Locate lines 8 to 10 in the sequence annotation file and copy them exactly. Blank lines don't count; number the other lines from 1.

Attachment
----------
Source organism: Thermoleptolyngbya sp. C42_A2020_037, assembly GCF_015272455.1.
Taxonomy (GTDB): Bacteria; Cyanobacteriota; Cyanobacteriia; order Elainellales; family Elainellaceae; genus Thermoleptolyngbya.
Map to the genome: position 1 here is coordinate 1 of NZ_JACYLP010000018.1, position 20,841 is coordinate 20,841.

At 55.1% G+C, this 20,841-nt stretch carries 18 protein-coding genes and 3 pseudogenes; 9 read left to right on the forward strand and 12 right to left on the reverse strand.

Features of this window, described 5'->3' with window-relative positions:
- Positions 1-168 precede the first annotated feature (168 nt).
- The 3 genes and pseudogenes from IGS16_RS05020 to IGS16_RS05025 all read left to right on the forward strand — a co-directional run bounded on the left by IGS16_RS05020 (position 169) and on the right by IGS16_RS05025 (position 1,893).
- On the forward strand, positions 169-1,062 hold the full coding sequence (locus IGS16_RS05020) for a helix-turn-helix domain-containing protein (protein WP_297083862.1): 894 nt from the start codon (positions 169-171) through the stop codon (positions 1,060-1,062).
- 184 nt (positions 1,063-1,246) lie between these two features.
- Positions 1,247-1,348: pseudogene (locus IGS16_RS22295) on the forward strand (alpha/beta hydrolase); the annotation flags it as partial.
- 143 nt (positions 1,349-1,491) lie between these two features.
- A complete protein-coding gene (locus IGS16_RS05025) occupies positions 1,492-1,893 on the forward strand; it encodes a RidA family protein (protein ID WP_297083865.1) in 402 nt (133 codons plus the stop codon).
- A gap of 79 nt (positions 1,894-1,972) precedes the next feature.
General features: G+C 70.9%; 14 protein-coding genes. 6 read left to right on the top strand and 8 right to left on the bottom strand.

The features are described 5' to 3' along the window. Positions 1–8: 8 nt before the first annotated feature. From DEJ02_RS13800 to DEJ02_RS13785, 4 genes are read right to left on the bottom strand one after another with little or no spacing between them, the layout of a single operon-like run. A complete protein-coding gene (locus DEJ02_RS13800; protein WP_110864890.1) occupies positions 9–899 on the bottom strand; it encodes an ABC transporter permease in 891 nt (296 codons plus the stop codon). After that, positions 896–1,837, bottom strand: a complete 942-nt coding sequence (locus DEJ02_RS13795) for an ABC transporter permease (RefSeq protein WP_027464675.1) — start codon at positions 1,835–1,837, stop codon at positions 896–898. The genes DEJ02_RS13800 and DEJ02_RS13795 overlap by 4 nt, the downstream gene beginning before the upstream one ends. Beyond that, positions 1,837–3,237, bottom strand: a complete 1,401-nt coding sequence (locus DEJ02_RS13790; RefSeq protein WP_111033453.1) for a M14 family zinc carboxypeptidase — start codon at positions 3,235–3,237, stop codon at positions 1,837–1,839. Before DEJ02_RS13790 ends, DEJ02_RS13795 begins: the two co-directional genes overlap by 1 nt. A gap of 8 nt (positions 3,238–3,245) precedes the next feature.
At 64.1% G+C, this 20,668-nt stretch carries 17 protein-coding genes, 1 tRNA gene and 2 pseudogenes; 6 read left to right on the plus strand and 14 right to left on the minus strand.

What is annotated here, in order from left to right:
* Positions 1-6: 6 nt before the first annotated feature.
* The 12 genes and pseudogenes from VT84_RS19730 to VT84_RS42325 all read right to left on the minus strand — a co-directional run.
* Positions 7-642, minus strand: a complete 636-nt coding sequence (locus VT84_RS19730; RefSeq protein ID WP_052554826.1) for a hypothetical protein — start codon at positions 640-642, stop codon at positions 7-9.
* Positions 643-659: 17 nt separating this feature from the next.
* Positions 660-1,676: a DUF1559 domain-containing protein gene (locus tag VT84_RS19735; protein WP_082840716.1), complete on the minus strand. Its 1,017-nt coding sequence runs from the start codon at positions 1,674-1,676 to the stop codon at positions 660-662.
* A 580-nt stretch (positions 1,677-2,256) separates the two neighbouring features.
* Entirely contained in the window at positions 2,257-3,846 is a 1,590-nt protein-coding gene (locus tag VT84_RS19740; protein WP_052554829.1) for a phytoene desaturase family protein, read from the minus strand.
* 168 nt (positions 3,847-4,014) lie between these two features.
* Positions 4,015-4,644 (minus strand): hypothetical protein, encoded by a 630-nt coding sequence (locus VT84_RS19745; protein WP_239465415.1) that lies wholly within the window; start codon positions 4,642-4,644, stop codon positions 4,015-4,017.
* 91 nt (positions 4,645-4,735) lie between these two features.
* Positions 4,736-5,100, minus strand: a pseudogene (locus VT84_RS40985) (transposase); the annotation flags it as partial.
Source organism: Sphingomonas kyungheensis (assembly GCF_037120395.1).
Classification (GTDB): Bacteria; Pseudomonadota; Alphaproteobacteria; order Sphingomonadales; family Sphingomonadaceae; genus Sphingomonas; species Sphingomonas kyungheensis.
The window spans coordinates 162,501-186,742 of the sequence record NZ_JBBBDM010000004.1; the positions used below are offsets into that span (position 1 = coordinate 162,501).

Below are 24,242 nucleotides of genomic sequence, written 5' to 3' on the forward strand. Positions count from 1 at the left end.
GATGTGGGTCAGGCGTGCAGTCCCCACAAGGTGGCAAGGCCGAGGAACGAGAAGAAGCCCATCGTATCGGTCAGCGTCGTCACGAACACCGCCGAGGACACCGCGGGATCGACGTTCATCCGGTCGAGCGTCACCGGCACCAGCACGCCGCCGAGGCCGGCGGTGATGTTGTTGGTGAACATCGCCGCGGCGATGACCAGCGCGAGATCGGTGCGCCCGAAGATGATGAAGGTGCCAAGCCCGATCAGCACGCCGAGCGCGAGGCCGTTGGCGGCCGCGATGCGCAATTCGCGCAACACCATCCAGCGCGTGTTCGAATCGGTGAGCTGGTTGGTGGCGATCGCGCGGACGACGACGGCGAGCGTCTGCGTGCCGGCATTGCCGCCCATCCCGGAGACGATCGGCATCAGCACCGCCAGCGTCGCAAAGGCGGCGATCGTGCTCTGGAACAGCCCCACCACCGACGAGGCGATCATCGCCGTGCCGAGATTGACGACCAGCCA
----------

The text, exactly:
- On the forward strand, positions 169-1,062 hold the full coding sequence (locus IGS16_RS05020) for a helix-turn-helix domain-containing protein (protein WP_297083862.1): 894 nt from the start codon (positions 169-171) through the stop codon (positions 1,060-1,062).
- 184 nt (positions 1,063-1,246) lie between these two features.
- Positions 1,247-1,348: pseudogene (locus IGS16_RS22295) on the forward strand (alpha/beta hydrolase); the annotation flags it as partial.